by Kenneth Kaisch, Ph.D.
Rescripting is a hypnotic technique which is occasionally used in psychotherapy. It also refers to a family of related therapeutic techniques. Re-scripting per se involves the hypnotic addition of life experience in order to modify the patient’s felt experience of him/herself. It is most often used when the patient has an experience deficit that is so profound as to be debilitating. For example, a patient who had severely abusive parents may be so deprived of ordinary parental affection as to be unable to establish an adequate sense of self worth despite the use of ordinary therapeutic treatment. In cases such as this, rescripting is the treatment of choice
It is informative to consider the place of rescripting in the therapeutic armamentarium. Rescripting is the technical complement of reframing. Reframing is a more widely used therapeutic technique, and involves changing the context around a traumatic event: changing the symptomatic situation into a positive opportunity (Watzlawick P., Weakland, J., & Fisch, R., 1974). For example, an obese woman who wanted to lose weight found herself unable to do so, even though it was a medical necessity. Using the reframing technique, she found that she used her weight to appear unattractive to men, because she was unsure of her ability to handle sexual advances. Within this newly found context, she was able to deal directly with her sexual fears, and could then lose weight. With refraining, the content of her experience remained the same, but the context was radically altered.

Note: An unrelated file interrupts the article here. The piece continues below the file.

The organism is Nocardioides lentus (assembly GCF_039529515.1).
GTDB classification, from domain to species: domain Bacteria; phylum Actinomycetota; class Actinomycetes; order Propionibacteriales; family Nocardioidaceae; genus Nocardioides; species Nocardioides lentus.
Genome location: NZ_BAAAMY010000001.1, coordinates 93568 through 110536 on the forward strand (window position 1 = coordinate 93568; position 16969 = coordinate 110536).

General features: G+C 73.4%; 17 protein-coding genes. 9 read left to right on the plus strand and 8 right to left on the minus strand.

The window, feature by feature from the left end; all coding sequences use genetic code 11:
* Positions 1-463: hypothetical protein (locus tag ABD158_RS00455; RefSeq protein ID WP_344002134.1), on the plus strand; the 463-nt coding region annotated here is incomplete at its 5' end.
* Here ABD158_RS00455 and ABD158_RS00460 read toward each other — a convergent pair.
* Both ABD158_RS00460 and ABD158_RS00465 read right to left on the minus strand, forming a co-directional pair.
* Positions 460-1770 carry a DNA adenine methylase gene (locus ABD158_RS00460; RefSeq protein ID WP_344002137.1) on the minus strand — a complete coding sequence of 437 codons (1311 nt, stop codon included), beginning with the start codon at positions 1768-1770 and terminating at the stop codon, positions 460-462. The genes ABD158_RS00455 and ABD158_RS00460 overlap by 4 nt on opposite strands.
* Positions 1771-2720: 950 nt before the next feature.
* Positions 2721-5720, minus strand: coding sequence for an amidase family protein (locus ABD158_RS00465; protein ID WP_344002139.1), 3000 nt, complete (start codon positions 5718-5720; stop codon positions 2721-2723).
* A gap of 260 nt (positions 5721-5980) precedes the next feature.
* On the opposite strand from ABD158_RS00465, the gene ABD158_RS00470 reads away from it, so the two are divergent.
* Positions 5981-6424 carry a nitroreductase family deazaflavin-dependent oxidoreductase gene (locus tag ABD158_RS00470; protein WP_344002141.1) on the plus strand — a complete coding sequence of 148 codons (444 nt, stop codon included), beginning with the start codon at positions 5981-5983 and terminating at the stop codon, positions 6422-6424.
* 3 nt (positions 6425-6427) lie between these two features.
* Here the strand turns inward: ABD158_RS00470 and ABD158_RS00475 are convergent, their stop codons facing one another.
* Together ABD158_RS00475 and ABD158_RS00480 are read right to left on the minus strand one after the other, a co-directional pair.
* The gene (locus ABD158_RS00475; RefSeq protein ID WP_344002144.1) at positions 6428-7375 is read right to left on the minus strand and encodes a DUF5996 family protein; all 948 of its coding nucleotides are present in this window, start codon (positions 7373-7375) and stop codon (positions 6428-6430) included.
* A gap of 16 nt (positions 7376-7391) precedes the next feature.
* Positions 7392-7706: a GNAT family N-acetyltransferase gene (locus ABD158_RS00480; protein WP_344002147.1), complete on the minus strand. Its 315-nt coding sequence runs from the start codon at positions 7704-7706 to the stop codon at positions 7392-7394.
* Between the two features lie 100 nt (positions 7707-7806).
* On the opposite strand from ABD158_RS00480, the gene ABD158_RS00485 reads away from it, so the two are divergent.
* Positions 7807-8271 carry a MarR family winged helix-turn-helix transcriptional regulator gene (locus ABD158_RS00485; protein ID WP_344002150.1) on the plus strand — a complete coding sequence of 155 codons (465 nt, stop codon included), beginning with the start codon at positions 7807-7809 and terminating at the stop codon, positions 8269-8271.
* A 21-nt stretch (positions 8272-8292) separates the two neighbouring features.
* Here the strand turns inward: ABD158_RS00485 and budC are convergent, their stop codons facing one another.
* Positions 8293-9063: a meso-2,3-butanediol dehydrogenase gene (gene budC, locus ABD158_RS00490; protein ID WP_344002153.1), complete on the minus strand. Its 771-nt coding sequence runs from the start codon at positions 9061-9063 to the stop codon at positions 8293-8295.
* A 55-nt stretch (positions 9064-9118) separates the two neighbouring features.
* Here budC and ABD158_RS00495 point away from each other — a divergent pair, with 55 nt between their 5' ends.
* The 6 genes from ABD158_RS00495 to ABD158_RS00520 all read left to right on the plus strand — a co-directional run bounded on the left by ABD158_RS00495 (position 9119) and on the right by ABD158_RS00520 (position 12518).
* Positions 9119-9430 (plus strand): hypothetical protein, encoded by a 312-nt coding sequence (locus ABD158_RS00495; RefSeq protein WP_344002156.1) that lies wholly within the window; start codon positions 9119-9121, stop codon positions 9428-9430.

Given the complementary nature of rescripting and reframing, and the current widespread use of reframing in such diverse modalities as Ericksonian hypnosis, neuro-linguistic programming (NLP), and cognitive therapies, it is curious that rescripting is seldom mentioned in the literature, or used in. practice. In an exhaustive computer search of the literature in Psychological Abstracts and Index Medicus using a variety of key words, the author was unable to find a single reference to this technique. While rescripting is occasionally mentioned in the hypnotic literature, there is no systematic examination of this technique in the literature. The purpose of this article is to address this deficit in the literature: to collect data about this technique, to examine the data critically, and to draw tentative conclusions about the place and utility of rescripting in psychotherapy with adults.